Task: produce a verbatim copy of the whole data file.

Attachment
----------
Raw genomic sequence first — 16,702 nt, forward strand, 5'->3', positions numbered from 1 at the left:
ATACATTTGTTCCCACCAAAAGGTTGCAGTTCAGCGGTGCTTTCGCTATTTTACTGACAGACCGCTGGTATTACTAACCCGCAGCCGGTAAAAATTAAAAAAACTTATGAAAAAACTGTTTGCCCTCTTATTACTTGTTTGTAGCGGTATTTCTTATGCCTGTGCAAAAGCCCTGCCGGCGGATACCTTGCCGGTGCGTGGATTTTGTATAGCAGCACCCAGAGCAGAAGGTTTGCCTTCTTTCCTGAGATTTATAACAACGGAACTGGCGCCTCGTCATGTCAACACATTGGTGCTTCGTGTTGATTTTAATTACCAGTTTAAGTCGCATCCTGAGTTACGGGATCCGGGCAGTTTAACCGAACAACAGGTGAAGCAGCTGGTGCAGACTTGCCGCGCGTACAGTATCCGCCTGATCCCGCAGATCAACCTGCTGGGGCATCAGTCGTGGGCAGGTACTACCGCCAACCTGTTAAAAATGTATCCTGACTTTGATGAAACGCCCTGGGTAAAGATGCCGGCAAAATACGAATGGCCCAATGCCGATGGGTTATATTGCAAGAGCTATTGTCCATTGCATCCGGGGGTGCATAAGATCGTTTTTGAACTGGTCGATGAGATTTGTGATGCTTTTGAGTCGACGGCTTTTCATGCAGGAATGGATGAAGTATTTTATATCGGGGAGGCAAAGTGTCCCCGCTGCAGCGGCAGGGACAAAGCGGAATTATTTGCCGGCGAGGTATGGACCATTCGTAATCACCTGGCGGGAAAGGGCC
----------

Raw genomic sequence first — 16,702 nt, forward strand, 5'->3', positions numbered from 1 at the left:
ATACATTTGTTCCCACCAAAAGGTTGCAGTTCAGCGGTGCTTTCGCTATTTTACTGACAGACCGCTGGTATTACTAACCCGCAGCCGGTAAAAATTAAAAAAACTTATGAAAAAACTGTTTGCCCTCTTATTACTTGTTTGTAGCGGTATTTCTTATGCCTGTGCAAAAGCCCTGCCGGCGGATACCTTGCCGGTGCGTGGATTTTGTATAGCAGCACCCAGAGCAGAAGGTTTGCCTTCTTTCCTGAGATTTATAACAACGGAACTGGCGCCTCGTCATGTCAACACATTGGTGCTTCGTGTTGATTTTAATTACCAGTTTAAGTCGCATCCTGAGTTACGGGATCCGGGCAGTTTAACCGAACAACAGGTGAAGCAGCTGGTGCAGACTTGCCGCGCGTACAGTATCCGCCTGATCCCGCAGATCAACCTGCTGGGGCATCAGTCGTGGGCAGGTACTACCGCCAACCTGTTAAAAATGTATCCTGACTTTGATGAAACGCCCTGGGTAAAGATGCCGGCAAAATACGAATGGCCCAATGCCGATGGGTTATATTGCAAGAGCTATTGTCCATTGCATCCGGGGGTGCATAAGATCGTTTTTGAACTGGTCGATGAGATTTGTGATGCTTTTGAGTCGACGGCTTTTCATGCAGGAATGGATGAAGTATTTTATATCGGGGAGGCAAAGTGTCCCCGCTGCAGCGGCAGGGACAAAGCGGAATTATTTGCCGGCGAGGTATGGACCATTCGTAATCACCTGGCGGGAAAGGGCC